The Power of the Gospel for Real Change: Reflections on the Process of Sanctification from Colossians 2:20-3:5 (Part 2)

the_gospel_changes_everythingLegalism is a soul-deadening misrepresentation of Christianity! My wife and I lived for years in a community that was plagued by dysfunctional Christianity, where the perception of most preachers and churches was “God loves you if you do good things and avoid bad ones.” As a result our small congregation was full of many de-churched people who, because their lives were messy, felt they could never be welcomed in more traditional churches. We’ve seen first hand the whole that legalism creates in the soul. But if rule keeping can’t change us, what hope is there? The only real hope for change is the gospel.

We’ve been look at how Paul unpacks the process of sanctification in Colossians 2:20-3:5. We saw last week that he starts by dismissing self-restraint as the primary means of transformation. This week in chapter 3, verses 1-4, Paul encourages us to see that “in Christ” we have a new life. The text reads:

If then you have been raised with Christ, seek the things that are above, where Christ is, seated at the right hand of God. Set your minds on things that are above, not on things that are on earth. For you have died, and your life is hidden with Christ in God. When Christ who is your life appears, then you also will appear with him in glory.

There is a possibility for transformation, even from life dominating sin, because Christ is our life. This new life gives us a new perspective that can reshape the way we think, and, as Paul says elsewhere, we are transformed by the renewing of our minds (Rom. 12:2).

Sin deceives us. It convinces us that we need what God himself cannot supply, won’t supply, or won’t supply in our timeframe. So we must seize it. This is certainly true as we look at Adam and Eve. They desired what they did not believe God would give them. Even the knowledge of good and evil, which God desires for us (1 Kings 3:9-10), was seized by Adam and Eve instead of granted by God as part of their growth into maturity. What we need, then, is to consider our relationship to Christ, the freedom we have in him, the new life we have in him. Alasdair Groves writes:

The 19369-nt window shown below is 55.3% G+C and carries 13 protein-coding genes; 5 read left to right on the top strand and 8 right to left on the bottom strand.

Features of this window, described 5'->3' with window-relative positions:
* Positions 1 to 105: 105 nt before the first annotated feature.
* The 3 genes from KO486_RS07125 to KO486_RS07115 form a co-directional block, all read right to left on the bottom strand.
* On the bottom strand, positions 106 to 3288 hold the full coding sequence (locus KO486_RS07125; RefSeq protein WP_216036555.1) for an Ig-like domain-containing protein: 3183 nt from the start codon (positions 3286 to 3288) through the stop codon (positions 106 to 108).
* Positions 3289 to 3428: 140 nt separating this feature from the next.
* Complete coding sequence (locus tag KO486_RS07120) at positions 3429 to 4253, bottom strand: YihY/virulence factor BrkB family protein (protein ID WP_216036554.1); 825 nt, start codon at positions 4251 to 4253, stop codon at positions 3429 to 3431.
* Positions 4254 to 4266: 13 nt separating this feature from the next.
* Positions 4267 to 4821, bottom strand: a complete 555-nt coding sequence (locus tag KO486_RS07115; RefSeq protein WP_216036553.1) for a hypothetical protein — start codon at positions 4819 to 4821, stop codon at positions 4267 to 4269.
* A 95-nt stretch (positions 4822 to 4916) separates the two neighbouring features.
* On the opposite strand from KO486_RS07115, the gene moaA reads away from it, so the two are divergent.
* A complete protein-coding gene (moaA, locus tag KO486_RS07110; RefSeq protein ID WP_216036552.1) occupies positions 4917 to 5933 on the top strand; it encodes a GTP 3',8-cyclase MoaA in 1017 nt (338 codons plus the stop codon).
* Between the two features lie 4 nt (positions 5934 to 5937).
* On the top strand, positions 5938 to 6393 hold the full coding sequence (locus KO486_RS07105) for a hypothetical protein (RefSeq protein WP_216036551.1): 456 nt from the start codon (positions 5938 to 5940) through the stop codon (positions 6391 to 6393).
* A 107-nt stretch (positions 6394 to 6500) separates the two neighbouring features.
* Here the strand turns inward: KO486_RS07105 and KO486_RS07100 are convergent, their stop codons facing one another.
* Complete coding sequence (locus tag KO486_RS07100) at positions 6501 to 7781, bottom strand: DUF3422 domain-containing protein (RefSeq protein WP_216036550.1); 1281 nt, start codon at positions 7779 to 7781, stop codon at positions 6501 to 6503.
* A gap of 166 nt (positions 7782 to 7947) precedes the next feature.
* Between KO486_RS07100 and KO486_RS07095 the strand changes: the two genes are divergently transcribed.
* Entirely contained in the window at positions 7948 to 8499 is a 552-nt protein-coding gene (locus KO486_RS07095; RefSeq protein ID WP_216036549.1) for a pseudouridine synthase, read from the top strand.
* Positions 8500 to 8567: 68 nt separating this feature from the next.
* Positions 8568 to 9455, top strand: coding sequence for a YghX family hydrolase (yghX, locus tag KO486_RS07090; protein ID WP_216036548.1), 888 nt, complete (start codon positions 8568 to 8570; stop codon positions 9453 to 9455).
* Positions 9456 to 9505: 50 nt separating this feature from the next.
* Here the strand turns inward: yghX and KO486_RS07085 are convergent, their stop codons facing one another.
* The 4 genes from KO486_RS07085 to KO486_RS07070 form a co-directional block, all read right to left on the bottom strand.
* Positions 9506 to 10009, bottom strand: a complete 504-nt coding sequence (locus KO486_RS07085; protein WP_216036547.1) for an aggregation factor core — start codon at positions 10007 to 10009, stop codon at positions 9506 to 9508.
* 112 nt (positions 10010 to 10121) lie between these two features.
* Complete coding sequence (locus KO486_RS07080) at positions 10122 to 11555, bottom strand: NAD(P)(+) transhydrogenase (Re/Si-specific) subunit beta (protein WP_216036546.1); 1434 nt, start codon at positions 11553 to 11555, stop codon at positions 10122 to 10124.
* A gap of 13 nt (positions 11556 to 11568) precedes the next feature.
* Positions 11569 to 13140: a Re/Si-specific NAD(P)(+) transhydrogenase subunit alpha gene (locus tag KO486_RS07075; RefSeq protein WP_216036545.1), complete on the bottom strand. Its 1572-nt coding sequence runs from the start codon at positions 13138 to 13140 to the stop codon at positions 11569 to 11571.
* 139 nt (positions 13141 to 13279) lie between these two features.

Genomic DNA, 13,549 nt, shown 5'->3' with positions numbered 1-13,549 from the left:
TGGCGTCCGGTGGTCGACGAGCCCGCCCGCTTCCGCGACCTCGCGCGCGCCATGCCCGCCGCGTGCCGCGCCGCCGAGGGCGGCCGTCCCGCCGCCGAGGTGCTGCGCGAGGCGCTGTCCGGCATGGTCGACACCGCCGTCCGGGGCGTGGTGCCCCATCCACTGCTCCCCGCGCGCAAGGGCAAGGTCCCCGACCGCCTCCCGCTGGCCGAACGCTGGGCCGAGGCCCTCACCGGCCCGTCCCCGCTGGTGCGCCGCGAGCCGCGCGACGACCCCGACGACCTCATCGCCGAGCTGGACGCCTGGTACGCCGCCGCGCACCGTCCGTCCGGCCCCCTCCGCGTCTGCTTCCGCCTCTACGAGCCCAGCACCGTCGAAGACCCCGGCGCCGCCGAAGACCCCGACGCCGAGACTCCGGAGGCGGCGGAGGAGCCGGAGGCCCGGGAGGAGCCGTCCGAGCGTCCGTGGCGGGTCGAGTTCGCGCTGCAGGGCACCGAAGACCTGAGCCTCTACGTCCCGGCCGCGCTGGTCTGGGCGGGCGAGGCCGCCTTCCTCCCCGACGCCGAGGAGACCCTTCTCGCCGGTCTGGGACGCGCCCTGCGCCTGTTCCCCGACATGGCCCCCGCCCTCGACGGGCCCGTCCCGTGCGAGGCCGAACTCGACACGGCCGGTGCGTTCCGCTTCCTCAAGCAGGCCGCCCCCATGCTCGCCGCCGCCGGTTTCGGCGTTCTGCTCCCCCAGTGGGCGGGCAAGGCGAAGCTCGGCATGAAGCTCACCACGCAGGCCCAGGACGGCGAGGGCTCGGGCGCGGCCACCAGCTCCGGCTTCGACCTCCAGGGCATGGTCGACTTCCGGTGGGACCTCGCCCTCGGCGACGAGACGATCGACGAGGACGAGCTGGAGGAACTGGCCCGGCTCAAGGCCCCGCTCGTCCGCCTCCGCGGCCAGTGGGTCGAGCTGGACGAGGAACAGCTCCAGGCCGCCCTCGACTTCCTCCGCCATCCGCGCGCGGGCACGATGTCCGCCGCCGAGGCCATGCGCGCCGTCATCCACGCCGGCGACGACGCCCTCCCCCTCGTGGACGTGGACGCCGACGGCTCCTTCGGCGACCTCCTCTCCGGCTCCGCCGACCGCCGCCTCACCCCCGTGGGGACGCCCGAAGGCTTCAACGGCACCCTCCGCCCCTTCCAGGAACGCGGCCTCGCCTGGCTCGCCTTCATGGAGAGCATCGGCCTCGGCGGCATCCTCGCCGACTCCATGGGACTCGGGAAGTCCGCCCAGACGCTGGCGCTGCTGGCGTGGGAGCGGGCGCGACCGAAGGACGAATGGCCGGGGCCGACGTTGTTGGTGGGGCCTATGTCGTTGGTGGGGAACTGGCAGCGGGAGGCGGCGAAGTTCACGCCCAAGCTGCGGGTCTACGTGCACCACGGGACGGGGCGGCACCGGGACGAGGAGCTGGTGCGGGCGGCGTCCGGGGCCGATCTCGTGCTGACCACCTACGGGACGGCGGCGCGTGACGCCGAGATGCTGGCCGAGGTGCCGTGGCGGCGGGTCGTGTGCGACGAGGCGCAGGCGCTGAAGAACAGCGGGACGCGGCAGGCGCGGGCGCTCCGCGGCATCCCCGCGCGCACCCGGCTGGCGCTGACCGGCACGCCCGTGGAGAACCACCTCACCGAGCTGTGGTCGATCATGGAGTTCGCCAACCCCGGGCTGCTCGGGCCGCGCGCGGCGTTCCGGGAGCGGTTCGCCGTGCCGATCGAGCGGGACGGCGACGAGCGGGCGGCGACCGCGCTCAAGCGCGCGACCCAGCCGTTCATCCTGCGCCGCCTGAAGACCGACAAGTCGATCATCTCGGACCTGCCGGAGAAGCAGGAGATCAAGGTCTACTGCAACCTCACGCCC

Awaken to reality. We are with Christ. We are in Christ. We are raised with him. It’s a done deal! So it no longer makes any sense to live for things in this world. Because we died with Christ, because we live in Christ, the time that remains is a foretaste of the delightful fullness of righteousness to come. So we are to “seek the things that are above.” This invites application as deep as Scripture and as broad as human struggles range. (“Exposing the Lies of Pornography and Counseling the Men Who Believe Them,” Journal of Biblical Counseling, 27.1. p. 20)

Elsewhere Paul records that we are “dead to sin.” That sin “no longer has dominion” over us. He urges us to think on the things that are above, again and again, to not live for this world. A right perspective goes a long way. It encourages us to expose the lies of sin, particularly the lies that say things like “you have to do this,” “you can’t stop,” “you won’t be happy unless you do this.” A right perspective instead encourages us to see our identity, happiness, satisfaction, fulfillment, and future in relation to the person and work of Jesus Christ.

What does this look like? Applied to our lives this means drawing closer to Jesus to see our sin and temptations more clearly. Again Groves writes:

It means Jesus Christ really is the person that sinners need most in the battle with ingrained patterns of sin! Paul is saying we do not avoid sin by rules. Instead, we fight by pressing closer to the source of our new life – Christ himself. Only a love for Christ that is fiercer than our love of our own comfort, escape, and pride will ever overcome the selfishness of [sin]. And Jesus Christ himself fans that love into flame in our hearts by revealing to us what he has done and is doing for us. (21)

The gospel reshapes us by telling us that Christ is our life!

Sex is not your life. Money is not your life. Boyfriend, girlfriend, spouse, children, job, home, fame, recognition, health, nor anything else is your life! If you are a Christian, then Jesus is your life and this realization can reshape the way you approach and handle sin. The rules are not irrelevant. We must fight sin. We must put it to death. But we begin here with our identity firmly rooted in Christ and what he has done for us. We are not changed primarily by what we do, but by what he has done for us and how he now helps us, reshapes us, and works in us to transform us to be more like him.

The gospel changes everything, most notably those of us who believe.

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